The morality of Sex

The morality of Sex

I was 14 the first time someone explained ‘sex’ to me. And I was downright disgusted. To think that your parents did that! I couldn’t look them in the eye for many days. Why my unmarried teachers did not have children finally became clear to me and suddenly, I liked them more over all my other teachers.

That’s how the journey of sex starts for most girls, with disgust. It’s different for boys though, I think. Their hormones start governing them long before girls get used to the idea (maybe because our hormones are busy agonizing us every month).  While boys were busy comparing the size of their ‘joysticks’ (Facebook bans us from promoting content with ‘obscene’ language), we were busy mulling over the pains of our growing chests. Some of us had said our hellos to Sports Bras and the girls who had seen a sizeable progress, were already being ogled at. (Not cool). Kissing, we were Okay with. Kissing, we wanted! We had grown up watching Alladin kiss Jasmine at the end of every episode. But showing someone what’s under the uniforms! No, thank you.

And then Mills & Boons happened. Our introduction to semi-erotic literature, non-veg jokes, more discussions with friends, and finally the big question – How bad could it really be? The answer to which we found out in a few years from our other (older) friends, ‘it hurts like hell’. Well, if it hurts, why do it?

Internet was not a handy source of information back then. So we relied on other girls. On our brothers and their secret stashes of CDs. And we grew more and more disgusted, apprehensive, and at the same time, curious.

Eventually, we all had our ‘firsts’.  We called up our girlfriends, had never-ending discussions, a million-gazillion questions and we were officially ‘adults’. Most of us are married now. Some of us have children. And all of us, (I hope) rather like sex.

Unfortunately, many women in our country are not introduced to sex in this healthy, ascending graph. Pre-marital sex is still ‘unacceptable’, and so women discover it after they are married. To a man, who may or may not know how to please a woman. This means that most women do not know what an orgasm is. In fact, most women don’t know what their vaginas (bring it on, Facebook!) even look like. The art of masturbation is still lost on many and we have no one to blame but ourselves and our lack of sex-communication.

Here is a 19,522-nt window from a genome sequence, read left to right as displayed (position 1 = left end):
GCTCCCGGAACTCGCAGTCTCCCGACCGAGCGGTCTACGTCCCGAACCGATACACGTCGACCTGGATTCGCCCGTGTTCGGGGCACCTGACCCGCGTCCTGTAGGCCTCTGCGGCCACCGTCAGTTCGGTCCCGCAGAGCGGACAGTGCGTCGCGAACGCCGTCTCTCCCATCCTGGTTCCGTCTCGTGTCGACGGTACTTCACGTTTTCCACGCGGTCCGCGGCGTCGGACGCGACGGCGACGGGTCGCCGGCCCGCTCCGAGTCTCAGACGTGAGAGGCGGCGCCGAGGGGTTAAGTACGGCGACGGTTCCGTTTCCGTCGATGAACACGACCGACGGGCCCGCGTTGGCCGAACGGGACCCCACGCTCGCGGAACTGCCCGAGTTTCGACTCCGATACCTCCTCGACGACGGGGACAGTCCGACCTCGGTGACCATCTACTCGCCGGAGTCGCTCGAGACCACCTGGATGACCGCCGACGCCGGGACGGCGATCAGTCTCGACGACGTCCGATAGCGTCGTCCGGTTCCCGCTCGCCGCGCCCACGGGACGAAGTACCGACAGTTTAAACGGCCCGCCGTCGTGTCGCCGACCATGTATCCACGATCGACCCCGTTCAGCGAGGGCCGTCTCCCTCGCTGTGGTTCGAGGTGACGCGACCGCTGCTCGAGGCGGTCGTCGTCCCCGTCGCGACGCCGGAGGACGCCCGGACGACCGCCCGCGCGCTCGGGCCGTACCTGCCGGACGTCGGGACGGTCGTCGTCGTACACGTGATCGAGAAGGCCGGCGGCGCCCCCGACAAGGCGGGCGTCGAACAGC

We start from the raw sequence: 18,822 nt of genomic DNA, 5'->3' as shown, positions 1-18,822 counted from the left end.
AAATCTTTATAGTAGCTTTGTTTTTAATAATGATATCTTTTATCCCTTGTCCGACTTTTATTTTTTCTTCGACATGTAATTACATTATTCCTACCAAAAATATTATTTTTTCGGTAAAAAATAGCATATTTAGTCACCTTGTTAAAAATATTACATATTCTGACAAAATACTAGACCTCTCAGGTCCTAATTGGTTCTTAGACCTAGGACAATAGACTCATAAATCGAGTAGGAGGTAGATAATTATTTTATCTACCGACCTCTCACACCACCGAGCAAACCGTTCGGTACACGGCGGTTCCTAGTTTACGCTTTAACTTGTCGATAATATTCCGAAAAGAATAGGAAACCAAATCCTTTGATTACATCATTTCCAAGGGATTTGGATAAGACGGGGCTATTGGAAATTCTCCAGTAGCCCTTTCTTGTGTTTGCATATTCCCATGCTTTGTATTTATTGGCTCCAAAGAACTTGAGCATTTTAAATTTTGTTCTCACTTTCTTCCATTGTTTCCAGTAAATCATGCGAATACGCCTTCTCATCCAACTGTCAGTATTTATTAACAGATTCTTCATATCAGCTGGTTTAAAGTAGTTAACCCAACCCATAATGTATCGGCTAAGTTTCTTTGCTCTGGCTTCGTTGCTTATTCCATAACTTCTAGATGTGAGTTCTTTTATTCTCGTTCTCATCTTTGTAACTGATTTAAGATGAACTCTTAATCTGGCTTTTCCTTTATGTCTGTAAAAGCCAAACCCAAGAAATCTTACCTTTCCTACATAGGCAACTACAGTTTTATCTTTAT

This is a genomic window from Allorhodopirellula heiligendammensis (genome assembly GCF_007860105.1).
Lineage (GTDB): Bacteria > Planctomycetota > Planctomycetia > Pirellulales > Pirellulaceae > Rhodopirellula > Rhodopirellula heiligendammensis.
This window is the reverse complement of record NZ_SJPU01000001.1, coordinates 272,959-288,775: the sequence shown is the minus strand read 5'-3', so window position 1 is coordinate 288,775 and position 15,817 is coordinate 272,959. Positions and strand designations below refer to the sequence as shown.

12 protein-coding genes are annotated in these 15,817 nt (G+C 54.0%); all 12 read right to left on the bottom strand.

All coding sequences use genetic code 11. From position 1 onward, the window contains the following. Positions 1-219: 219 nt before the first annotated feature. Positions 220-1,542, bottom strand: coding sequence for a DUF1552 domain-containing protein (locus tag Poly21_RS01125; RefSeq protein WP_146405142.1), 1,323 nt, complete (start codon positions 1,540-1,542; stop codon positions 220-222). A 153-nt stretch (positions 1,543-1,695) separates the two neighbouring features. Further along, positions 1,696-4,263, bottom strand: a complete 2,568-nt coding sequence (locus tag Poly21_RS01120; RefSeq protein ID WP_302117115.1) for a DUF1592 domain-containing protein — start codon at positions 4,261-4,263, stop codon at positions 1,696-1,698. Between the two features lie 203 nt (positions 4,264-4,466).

We, women, still frown upon other ‘unmarried’ women going out for late night parties, terming them ‘promiscuous’. We don’t want them to be out there, exploring their sexuality.  We don’t stand by them if ‘something goes wrong’. We question their morality for bringing men to their apartments.  Don’t even get me started on the pointed fingers at unmarried couples living together. Even Metro cities don’t allow bachelors to rent apartments in prime localities for the fear of them ‘having sex’.

Which brings me to the point of this story – Is sex immoral? Or is only pre-marital sex immoral? Or is homogeneous sex immoral? Should the morality of sex even be questioned?

The only sex that’s immoral is the one that’s done without consent. May it be before or even after a couple is tied in the holy binds of matrimony. So, the next time your daughter, your sister, your cousin or any other young woman asks you about sex, don’t shrug it off as a topic not meant to be talked about. Tell her what sex is, guide her through the process of filtering the kind of men she should get involved with and stand by her, even if your own morality meter is ringing off like crazy. Make sure she knows the rights from the wrongs and the do’s from the don’ts. Ignoring her curiosity will only lead to her losing your trust and maybe even making unwise judgments.

Because sex is not immoral, it’s the cheapness and disgust we continue to associate it with that makes it so. For a country still coming to grips with the idea of sex between a mature, consenting, heterogeneous couple, let’s leave the discussion on same-sex couples for some other time.

Sex is healthy. Don’t make it vile.  


  • Shalini Khator

    I’m doing my MBA and I am 23 years old. Coming from an Orthodox family where even asking my Mom for a sanitary napkin in front of my Dad or brother was a “Raising an eyebrow” thing. Now that I’m living in Mumbai on my own and discovered myself and the 21st century Life in this fast moving City, I realized the important of Women empowerment, feminism in its truest self and even the important of sex education. My colleagues and my friends often share there experiences but still go silent about a few important things because of the fear of being judged. So, it’s of high importance that we build an understanding ecosystem for all the men and women out there, where they are freely (with no fear of being judged) be able to talk about sex in a very healthy way.

  • Arundhuti Ghosh

    I’m a 27 yo woman and I wish I had access to articles like these while growing up so that I had better judgement about what to talk about and what not to talk about, and with whom. It’s great seeing such articles, knowing that somewhere a curious, timid teenager is giving this a read and gaining some knowledge about how to deal with the 100 questions in their mind.

  • Madalsa

    I am a psychiatrist by profession and totally agree with the discussion questioning the morality of sex. I have seen many young girls in my career suffering from various psychosomatic disorders specially after a sexual encounter, either with or without consent, cause of high morality standards taught by society or due to mental pain respectively. Well done Carmesi to destigmatise sex. It is a beautiful process and should be enjoyed and not just completed like an act!

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